Oh my gosh! Terrible Burin, the wind coming from Siberia has brought an incredible wave of cold and snow to Venice. The atmosphere is strange, it's already March and most people were so looking forward to the upcoming spring that I suppose we weren't prepared for this! The worst aspects have been the freezing wind and the rain that followed the snow, not to mention the drop of temperature and dull sky.
What to do on a situation like this? Considering that my body is craving sugars and fats, I thought we could have a little chat about some of the best sweet treats we can enjoy in Venice, most local, some acquired. After all, there is no better excuse than having to keep yourself warm to eat cookies, cakes and chocolate!
Cookies & Other Sweet Treats
Buranelli: traditional cookies made on the island of Burano that have two variants: the s-shaped esse and the round bussolà, which must be distinguished from the savory bussolà chioggiotti. These cookies were prepared by the wives of fishermen who, having to stay away for quite long periods, had an easy-reach and durable source of food in case of need. Made with flour, eggs, butter and sugar, these cookies are filling and delicious and, like most dry Venetian biscuits, are perfect dipped into a sweet passito wine or a nice grappa.
Zaetti: delicious cookies made with maize flour and raisins. The name derives from the word zalo, meaning yellow in the local dialect, colour due to the type of flour, responsible also for their flakiness. The recipe is quite ancient and, although it has popular origins because this flour was used to feed the poorer classes, the biscuits are enriched by more expensive ingredients like butter, sugar and raisins (often left soaking in grappa). These cookies were made with natural yeast/sourdough and were left to rise for at least 16 hours (before instant baking powder was invented), which means they could not be prepared at the last minute. Available in smaller and bigger sizes, a nicely packed box of zaetti would really make a great gift.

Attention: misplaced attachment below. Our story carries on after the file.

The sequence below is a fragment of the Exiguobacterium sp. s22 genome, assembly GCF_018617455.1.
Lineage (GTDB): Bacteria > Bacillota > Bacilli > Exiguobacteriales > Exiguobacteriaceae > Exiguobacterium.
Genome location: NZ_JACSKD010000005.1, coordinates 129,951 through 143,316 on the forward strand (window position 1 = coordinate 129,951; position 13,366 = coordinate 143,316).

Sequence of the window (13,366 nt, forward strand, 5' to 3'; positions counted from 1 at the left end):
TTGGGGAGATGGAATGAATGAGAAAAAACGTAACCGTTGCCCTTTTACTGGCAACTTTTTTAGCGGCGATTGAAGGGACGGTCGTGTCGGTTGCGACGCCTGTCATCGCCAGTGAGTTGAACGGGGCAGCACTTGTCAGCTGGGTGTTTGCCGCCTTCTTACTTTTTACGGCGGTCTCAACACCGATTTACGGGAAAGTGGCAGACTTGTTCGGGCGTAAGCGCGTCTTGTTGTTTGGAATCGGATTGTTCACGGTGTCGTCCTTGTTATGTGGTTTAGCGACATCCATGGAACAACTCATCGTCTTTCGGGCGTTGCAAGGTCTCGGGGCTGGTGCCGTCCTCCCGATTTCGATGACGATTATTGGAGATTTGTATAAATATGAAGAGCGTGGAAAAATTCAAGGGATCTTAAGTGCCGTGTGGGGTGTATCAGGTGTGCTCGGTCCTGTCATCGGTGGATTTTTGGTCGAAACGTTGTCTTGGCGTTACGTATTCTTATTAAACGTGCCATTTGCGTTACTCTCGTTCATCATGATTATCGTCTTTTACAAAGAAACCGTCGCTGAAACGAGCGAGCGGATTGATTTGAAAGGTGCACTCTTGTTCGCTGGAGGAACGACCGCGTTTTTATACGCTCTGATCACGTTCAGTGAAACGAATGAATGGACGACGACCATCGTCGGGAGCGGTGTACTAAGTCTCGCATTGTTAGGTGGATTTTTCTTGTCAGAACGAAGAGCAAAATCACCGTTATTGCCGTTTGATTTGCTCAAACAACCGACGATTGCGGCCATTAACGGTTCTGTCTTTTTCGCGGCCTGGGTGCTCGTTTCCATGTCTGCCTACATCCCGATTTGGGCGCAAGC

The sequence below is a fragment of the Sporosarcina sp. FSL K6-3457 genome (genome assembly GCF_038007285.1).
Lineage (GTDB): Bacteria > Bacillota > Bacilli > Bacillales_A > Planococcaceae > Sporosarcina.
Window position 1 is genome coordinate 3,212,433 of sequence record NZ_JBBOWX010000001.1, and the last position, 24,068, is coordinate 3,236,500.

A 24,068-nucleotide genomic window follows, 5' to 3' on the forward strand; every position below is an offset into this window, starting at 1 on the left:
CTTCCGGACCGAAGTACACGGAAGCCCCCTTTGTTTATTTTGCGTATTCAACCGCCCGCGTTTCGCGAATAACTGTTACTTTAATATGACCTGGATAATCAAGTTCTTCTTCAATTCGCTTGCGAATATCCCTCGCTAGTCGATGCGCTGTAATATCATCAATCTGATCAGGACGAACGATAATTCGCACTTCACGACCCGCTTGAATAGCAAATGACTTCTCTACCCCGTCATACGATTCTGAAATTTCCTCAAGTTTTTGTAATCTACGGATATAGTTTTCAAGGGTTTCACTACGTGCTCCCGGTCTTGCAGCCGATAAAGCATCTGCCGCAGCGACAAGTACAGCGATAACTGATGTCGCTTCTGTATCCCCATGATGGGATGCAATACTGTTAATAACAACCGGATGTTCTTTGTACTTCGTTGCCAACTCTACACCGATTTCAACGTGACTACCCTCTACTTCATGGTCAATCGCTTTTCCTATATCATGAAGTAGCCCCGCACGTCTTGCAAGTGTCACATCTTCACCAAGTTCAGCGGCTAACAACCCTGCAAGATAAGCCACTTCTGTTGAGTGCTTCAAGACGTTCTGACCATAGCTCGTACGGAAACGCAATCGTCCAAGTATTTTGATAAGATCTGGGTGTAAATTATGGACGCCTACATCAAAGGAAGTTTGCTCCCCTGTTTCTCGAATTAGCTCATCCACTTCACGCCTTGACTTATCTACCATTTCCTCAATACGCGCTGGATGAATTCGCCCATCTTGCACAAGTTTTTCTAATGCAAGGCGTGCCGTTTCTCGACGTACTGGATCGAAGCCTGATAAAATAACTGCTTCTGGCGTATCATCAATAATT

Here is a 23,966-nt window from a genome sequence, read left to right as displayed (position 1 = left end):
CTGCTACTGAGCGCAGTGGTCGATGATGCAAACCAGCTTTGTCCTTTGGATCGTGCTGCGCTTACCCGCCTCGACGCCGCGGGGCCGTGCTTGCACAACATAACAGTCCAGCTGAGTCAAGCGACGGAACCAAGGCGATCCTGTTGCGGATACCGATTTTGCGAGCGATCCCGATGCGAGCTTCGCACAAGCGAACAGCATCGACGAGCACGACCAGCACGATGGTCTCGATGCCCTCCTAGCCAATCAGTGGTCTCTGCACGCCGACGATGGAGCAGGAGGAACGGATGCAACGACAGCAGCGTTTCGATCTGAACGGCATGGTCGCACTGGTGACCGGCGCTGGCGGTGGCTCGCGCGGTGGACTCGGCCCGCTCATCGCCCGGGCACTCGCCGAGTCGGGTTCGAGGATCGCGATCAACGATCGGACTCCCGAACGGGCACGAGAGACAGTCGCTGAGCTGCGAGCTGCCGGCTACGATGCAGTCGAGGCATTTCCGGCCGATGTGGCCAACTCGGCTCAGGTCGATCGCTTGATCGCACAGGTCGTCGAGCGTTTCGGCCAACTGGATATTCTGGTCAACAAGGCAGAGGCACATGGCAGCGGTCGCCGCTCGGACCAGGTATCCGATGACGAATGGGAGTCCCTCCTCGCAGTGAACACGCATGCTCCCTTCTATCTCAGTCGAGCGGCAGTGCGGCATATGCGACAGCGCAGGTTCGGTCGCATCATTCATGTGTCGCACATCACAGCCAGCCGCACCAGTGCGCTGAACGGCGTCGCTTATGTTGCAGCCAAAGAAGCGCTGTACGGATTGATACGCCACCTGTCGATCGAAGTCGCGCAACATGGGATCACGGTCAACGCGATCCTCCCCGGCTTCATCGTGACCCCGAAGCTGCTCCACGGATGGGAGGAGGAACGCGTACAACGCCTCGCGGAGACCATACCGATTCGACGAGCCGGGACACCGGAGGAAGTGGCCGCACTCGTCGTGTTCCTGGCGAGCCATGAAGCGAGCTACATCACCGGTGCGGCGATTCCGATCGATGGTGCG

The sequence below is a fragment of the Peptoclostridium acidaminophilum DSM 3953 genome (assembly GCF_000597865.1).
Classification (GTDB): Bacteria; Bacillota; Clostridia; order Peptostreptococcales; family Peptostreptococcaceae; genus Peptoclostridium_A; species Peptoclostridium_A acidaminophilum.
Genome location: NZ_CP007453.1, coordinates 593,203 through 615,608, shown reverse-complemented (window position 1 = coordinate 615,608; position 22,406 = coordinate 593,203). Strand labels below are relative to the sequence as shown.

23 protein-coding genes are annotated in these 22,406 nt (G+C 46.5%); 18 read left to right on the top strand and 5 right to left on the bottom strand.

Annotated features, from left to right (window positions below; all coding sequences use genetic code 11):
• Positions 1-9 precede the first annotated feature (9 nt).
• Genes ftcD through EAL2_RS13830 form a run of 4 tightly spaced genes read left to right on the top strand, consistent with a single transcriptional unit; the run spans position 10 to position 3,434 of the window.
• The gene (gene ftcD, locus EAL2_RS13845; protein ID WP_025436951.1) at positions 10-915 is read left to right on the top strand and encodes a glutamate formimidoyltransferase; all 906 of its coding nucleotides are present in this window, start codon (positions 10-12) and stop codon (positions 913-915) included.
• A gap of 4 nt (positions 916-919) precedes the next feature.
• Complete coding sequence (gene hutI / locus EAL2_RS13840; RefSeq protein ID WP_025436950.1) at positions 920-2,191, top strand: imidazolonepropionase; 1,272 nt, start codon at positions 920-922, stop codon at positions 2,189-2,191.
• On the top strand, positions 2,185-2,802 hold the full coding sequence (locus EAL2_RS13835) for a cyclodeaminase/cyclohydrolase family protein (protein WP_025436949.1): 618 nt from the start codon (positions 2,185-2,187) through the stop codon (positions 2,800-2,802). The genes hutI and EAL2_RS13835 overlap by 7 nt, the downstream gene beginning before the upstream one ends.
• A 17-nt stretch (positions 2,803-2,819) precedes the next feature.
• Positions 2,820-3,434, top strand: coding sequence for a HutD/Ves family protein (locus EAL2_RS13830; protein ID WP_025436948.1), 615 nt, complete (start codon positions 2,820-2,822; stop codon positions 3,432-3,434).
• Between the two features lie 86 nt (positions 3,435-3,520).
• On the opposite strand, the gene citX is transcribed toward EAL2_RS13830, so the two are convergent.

Baicoli: thin dry biscuits that, because they seem to last forever, were an integral part of the food supplies of the Venetian ships, perfect dipped in wine or with a creamy dessert like crema al mascarpone. You can find them in nice tin containers produced by Angelo Colussi depicting a gentleman offering some biscuits to a lady. Mum always gets a tin for her foreign friends because she likes the idea that once the goodies are gone, her friends will still have something tangible to remind them of Venice!
Moro: one of my favourite cookies. Made with pastry, chocolate chips, hazelnuts and covered with extra chocolate. Sometimes it also has candied fruit and hazelnuts. I’m particularly fond of the ones made by Pasticceria Dal Mas and the Crosera bakery. Y U M - Y U M - Y U M !
Baci in Gondola: literally meaning "kisses on a gondola", they are small sweet treats made with two white meringues held together by a little bit of dark chocolate in the middle. A perfect fusion...
Focaccia: the traditional yeasted cake made at Christmas and Easter and now available all year round. With regard to focaccia, the first name that comes to mind to any Venetian is El Nono Colussi, who has been producing it since 1956. I suggest to pop by their laboratory in Calle Lunga San Barnaba and enjoy a smaller focaccina with a cup of coffee. A treat not be missed!